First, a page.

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article imageDownward trend in violent crime continues in US, report shows

By Lynn Herrmann     Sep 18, 2011 in Crime
Washington - Violent crime in the US experienced a double-digit drop in 2010, far greater than the nation’s average during the last decade, with violent and property victimization rates falling to their lowest levels since the early 1990s, a new report shows.
The Bureau of Justice Statistics’ National Crime Victimization Survey (NCVS), Criminal Victimization, 2010 (pdf), obtains information on nonfatal crimes against residents age 12 or older and reveals they experienced a 13 percent decline last year, around three times the average annual decrease seen from 2001 through 2009 (4%). However, the percentage of victims suffering an injury as the result of a violent crime increased from 24 percent in 2008 to 29 percent in 2010.
Property victimization fell by 6 percent in 2010, compared to the 3 percent average annual decrease from 2001 through 2009.
Experts are unable to pinpoint the reason, as high unemployment and a weak economy tend to see an increase in criminal activity. “We’re surprised to find how much it declines,” said Professor Alfred Blumstein of Carnegie Mellon University’s Heinz School, Time reports.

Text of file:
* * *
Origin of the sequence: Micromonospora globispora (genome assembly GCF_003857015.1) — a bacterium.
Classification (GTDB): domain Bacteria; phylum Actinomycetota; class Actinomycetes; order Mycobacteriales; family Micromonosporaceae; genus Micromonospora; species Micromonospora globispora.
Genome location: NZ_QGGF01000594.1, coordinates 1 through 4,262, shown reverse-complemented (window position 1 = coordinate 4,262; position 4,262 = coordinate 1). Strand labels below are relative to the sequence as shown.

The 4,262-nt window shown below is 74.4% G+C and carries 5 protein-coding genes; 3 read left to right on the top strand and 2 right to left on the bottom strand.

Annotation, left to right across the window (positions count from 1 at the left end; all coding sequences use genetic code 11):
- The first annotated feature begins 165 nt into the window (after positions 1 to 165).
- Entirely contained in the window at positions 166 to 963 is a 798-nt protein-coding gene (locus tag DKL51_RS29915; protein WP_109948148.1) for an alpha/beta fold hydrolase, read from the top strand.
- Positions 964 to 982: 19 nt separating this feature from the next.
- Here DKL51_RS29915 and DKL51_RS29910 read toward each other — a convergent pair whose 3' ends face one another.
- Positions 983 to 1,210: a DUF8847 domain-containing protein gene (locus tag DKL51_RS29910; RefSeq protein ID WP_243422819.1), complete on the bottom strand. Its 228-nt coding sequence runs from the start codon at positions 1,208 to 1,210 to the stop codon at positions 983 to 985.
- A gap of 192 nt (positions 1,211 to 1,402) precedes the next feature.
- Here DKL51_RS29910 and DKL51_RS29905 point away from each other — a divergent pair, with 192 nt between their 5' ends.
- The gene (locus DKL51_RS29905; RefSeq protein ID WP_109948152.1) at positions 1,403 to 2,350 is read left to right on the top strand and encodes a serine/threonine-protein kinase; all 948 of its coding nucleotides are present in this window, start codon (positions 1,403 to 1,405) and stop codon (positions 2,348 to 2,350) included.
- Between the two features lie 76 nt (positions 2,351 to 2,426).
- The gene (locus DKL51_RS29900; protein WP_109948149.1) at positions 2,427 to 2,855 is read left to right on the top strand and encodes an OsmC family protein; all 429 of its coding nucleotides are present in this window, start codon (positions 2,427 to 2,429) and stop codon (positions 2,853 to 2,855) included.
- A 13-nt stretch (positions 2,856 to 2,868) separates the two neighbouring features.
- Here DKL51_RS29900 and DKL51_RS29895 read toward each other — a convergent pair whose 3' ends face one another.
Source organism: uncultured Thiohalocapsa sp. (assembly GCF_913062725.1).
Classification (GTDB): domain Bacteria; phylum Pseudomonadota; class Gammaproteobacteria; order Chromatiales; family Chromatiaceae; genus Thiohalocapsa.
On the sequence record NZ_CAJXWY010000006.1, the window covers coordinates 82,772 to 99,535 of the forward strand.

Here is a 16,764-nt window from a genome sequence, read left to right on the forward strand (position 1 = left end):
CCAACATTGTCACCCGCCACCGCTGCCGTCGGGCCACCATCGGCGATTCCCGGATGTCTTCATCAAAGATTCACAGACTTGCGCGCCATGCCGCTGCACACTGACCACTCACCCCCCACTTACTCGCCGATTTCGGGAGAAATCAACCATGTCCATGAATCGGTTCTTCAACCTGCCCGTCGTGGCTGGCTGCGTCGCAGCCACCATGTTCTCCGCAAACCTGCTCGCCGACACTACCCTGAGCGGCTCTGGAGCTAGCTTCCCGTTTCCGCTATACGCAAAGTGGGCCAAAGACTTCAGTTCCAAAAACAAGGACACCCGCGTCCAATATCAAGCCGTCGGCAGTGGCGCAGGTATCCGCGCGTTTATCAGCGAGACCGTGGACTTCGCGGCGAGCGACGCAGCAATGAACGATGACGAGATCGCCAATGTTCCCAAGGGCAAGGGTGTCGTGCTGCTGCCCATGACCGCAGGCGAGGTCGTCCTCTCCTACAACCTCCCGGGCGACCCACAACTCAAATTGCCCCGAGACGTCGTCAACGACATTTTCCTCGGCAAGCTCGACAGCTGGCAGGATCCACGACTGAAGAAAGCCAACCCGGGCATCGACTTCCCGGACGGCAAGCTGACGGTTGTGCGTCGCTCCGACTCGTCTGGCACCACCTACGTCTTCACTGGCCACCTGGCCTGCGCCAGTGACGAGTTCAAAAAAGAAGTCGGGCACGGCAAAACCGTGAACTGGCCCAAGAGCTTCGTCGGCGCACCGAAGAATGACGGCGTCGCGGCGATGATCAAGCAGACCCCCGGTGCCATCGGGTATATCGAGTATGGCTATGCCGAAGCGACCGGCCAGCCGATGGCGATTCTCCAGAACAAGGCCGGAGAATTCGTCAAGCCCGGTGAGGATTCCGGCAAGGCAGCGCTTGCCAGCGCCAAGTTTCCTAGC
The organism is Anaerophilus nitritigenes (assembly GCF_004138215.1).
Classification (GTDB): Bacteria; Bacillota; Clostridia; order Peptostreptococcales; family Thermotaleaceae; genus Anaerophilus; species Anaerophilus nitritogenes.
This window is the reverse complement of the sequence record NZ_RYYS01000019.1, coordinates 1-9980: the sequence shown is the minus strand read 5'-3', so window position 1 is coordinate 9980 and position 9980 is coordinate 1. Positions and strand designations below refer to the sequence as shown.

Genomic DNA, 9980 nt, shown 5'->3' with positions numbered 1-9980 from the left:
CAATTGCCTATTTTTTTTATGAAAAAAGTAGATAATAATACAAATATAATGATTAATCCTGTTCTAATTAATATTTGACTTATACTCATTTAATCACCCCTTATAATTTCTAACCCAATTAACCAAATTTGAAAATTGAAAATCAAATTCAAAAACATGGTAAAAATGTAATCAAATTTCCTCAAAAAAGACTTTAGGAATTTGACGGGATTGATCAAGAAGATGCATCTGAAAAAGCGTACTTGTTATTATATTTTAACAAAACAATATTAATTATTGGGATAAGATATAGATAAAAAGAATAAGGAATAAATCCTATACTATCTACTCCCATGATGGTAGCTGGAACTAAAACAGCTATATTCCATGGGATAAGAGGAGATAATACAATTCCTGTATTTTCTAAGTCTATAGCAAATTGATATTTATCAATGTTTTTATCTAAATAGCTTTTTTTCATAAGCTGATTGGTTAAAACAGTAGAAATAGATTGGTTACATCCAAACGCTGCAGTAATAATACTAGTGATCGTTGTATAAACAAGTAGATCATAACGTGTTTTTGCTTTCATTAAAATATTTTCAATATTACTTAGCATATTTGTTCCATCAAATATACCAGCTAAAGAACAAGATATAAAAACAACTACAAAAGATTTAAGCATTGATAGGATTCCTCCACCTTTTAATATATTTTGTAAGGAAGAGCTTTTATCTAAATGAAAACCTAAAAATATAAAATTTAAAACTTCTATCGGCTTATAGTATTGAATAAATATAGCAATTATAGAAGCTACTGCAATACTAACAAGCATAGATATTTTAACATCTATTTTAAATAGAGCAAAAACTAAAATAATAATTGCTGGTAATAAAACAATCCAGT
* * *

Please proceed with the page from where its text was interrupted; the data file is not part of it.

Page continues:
For the report, violent crime includes rape or sexual assault, robbery, aggravated assault and simple assault. Property victimization includes burglary, motor vehicle theft and household theft.
The report notes around 50 percent of all violent crimes and almost 40 percent of property crimes were reported to police last year. These numbers remain constant with the annual average over the last 10 years.
The 2010 results continue a trend which began in 1993 in the decrease of violent crime. with the rate nosediving, from 49.9 violent crimes per 1,000 persons in 1993 to just 14.9 persons per 1,000 in 2010, a staggering 70 percent decrease. Violent crime rate is calculated on the number per thousand population while the property crime rate is determined by the number per thousand household.
Conducted annually by the US Census Bureau, the NCVS collects data on crimes reported and not reported throughout the US to police and as such, is considered the government’s most reliable information on violent crimes. Because it’s information is obtained from interviews with victims, it does not include murder statistics.
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